BF: Thanks for the links. When my beatnik buddies come to town, we do a road trip to this museum. This is what it's all about.

Re: MLK: Can one man's infidelity affect the truth of the proposition that all men are created equal? And how do we assess a life? When somebody asks us, "What do you make of the life and work of M. L. King?" are we required to answer in sound bites, with some kind of pat judgment? I'd resist this, especially in those domains where we can bid our interlocutors to take off their shoes and have a drink before they pop the first question. (Homer tells us the Greeks never conducted business until everybody was satisfied in food and drink.)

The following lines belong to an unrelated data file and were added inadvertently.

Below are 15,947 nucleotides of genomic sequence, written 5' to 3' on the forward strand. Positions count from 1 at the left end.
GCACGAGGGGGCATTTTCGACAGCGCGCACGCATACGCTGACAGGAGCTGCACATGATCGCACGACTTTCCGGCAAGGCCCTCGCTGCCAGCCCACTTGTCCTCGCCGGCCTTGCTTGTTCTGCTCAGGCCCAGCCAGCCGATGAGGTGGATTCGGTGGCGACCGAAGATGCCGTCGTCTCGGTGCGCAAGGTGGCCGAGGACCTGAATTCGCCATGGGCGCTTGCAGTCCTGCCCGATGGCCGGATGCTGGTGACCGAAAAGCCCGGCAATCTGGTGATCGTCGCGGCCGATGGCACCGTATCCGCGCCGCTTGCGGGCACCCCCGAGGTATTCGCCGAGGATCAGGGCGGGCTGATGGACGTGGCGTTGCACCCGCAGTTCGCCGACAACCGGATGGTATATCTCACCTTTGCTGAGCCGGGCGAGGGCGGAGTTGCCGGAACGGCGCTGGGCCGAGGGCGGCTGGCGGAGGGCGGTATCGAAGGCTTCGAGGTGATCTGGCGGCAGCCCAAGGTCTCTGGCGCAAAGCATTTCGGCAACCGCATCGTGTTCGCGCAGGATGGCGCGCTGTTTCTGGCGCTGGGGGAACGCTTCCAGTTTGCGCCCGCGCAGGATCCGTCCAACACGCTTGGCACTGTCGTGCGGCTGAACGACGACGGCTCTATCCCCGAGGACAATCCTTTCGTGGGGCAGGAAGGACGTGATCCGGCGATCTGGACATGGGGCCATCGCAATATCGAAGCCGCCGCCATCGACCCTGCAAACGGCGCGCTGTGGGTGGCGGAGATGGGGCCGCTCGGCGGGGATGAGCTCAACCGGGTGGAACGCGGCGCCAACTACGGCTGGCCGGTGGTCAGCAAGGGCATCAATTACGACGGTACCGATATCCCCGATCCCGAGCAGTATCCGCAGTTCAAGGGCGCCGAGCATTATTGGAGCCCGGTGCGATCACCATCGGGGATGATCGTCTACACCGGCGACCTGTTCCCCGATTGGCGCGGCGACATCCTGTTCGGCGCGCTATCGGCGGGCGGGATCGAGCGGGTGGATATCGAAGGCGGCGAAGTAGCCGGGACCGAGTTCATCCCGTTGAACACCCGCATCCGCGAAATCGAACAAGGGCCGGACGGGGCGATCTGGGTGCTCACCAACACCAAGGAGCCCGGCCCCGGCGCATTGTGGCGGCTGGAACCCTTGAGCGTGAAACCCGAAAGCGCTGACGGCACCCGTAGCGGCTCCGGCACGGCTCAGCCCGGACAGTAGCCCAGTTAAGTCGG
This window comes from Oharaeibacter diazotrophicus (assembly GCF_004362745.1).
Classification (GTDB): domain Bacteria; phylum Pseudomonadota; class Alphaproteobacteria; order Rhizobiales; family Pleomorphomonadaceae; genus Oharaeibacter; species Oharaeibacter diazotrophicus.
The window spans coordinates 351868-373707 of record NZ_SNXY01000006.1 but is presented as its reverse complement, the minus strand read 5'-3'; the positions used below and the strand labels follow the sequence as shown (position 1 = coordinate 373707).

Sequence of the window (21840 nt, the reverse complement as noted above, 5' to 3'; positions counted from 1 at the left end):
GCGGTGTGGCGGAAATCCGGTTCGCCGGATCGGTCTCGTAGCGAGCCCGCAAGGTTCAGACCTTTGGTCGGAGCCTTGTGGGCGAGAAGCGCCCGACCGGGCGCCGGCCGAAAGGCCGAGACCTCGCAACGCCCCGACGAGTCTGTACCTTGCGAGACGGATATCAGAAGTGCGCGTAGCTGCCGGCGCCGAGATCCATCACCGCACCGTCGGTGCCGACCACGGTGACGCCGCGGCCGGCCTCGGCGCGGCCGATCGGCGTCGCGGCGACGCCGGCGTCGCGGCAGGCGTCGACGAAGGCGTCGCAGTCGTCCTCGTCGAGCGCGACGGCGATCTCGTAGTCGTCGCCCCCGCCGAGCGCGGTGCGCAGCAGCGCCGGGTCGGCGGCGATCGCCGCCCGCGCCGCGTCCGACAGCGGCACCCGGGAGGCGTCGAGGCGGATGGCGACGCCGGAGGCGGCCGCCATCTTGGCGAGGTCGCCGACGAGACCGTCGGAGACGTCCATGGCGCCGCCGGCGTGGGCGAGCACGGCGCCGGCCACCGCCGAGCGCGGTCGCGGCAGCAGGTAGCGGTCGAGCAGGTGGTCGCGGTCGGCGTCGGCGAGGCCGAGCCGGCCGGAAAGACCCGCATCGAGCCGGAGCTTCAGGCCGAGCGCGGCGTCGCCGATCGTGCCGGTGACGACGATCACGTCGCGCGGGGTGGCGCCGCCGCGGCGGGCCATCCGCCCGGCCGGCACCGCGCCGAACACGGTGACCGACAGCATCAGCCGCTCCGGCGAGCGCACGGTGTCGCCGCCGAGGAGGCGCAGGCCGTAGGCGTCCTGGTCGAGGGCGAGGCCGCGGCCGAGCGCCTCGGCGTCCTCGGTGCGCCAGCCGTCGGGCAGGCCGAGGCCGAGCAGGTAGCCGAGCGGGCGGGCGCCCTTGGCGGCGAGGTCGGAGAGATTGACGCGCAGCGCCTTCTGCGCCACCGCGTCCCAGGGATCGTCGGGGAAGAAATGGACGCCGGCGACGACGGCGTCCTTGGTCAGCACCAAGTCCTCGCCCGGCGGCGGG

bUM fREE

From the site:

Art is at its best when it forgets its very name. -Dubuffet

Thanks, Albert  :-)

Tidy Sum

This summer I spoke to dozens of immigrant leaders who said as much:

The movement is stuck.

The national organizations are out of touch with the field and have painted themselves into policy corners.

The myth of "if we all can agree then we can win the fight" is slowing everyone down.

Immigrant organizations continue to struggle with constituency building and leadership development.

The anti-immigrant climate and the nasty raids are affecting our mental health. Folks are really scared and depressed.

Tidy Sum

This summer I spoke to dozens of immigrant leaders who said as much:

The movement is stuck.

The national organizations are out of touch with the field and have painted themselves into policy corners.

The myth of "if we all can agree then we can win the fight" is slowing everyone down.

Immigrant organizations continue to struggle with constituency building and leadership development.

The anti-immigrant climate and the nasty raids are affecting our mental health. Folks are really scared and depressed.